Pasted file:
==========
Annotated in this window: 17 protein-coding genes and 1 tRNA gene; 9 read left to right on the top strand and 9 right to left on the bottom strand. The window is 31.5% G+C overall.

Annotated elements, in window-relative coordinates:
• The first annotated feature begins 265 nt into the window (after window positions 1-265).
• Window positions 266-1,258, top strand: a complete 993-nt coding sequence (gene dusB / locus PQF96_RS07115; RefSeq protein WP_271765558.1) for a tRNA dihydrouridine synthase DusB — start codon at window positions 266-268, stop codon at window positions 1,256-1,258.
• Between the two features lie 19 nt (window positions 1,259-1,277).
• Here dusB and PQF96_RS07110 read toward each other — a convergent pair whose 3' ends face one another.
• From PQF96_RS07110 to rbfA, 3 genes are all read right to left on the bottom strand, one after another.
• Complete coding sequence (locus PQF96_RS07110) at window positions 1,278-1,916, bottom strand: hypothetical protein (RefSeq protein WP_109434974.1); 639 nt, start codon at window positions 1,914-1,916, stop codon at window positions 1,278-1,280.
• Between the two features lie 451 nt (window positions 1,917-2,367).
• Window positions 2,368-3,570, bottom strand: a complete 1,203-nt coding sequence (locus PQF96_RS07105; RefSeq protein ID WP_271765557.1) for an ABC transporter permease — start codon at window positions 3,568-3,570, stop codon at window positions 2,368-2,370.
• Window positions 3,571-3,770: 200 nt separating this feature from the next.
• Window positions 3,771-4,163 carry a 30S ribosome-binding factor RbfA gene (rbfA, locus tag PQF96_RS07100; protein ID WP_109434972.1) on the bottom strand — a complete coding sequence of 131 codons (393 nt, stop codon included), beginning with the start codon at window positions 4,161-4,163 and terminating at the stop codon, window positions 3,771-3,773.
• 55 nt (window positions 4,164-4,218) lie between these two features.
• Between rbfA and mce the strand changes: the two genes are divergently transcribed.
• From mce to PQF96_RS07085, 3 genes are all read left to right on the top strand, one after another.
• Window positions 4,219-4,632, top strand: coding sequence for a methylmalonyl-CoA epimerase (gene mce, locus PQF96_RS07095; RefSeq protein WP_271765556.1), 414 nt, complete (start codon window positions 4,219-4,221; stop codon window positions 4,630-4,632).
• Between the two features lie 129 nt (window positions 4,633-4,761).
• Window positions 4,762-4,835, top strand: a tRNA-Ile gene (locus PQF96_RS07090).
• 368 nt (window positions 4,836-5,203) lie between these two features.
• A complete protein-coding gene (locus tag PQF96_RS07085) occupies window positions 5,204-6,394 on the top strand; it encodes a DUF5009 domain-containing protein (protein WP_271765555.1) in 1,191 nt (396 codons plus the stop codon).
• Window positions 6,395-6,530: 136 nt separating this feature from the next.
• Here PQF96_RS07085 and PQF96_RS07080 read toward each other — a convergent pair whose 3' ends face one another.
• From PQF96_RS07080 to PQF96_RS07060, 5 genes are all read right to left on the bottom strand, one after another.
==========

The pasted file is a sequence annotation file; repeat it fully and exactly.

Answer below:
Annotated in this window: 17 protein-coding genes and 1 tRNA gene; 9 read left to right on the top strand and 9 right to left on the bottom strand. The window is 31.5% G+C overall.

Annotated elements, in window-relative coordinates:
• The first annotated feature begins 265 nt into the window (after window positions 1-265).
• Window positions 266-1,258, top strand: a complete 993-nt coding sequence (gene dusB / locus PQF96_RS07115; RefSeq protein WP_271765558.1) for a tRNA dihydrouridine synthase DusB — start codon at window positions 266-268, stop codon at window positions 1,256-1,258.
• Between the two features lie 19 nt (window positions 1,259-1,277).
• Here dusB and PQF96_RS07110 read toward each other — a convergent pair whose 3' ends face one another.
• From PQF96_RS07110 to rbfA, 3 genes are all read right to left on the bottom strand, one after another.
• Complete coding sequence (locus PQF96_RS07110) at window positions 1,278-1,916, bottom strand: hypothetical protein (RefSeq protein WP_109434974.1); 639 nt, start codon at window positions 1,914-1,916, stop codon at window positions 1,278-1,280.
• Between the two features lie 451 nt (window positions 1,917-2,367).
• Window positions 2,368-3,570, bottom strand: a complete 1,203-nt coding sequence (locus PQF96_RS07105; RefSeq protein ID WP_271765557.1) for an ABC transporter permease — start codon at window positions 3,568-3,570, stop codon at window positions 2,368-2,370.
• Window positions 3,571-3,770: 200 nt separating this feature from the next.
• Window positions 3,771-4,163 carry a 30S ribosome-binding factor RbfA gene (rbfA, locus tag PQF96_RS07100; protein ID WP_109434972.1) on the bottom strand — a complete coding sequence of 131 codons (393 nt, stop codon included), beginning with the start codon at window positions 4,161-4,163 and terminating at the stop codon, window positions 3,771-3,773.
• 55 nt (window positions 4,164-4,218) lie between these two features.
• Between rbfA and mce the strand changes: the two genes are divergently transcribed.
• From mce to PQF96_RS07085, 3 genes are all read left to right on the top strand, one after another.
• Window positions 4,219-4,632, top strand: coding sequence for a methylmalonyl-CoA epimerase (gene mce, locus PQF96_RS07095; RefSeq protein WP_271765556.1), 414 nt, complete (start codon window positions 4,219-4,221; stop codon window positions 4,630-4,632).
• Between the two features lie 129 nt (window positions 4,633-4,761).
• Window positions 4,762-4,835, top strand: a tRNA-Ile gene (locus PQF96_RS07090).
• 368 nt (window positions 4,836-5,203) lie between these two features.
• A complete protein-coding gene (locus tag PQF96_RS07085) occupies window positions 5,204-6,394 on the top strand; it encodes a DUF5009 domain-containing protein (protein WP_271765555.1) in 1,191 nt (396 codons plus the stop codon).
• Window positions 6,395-6,530: 136 nt separating this feature from the next.
• Here PQF96_RS07085 and PQF96_RS07080 read toward each other — a convergent pair whose 3' ends face one another.
• From PQF96_RS07080 to PQF96_RS07060, 5 genes are all read right to left on the bottom strand, one after another.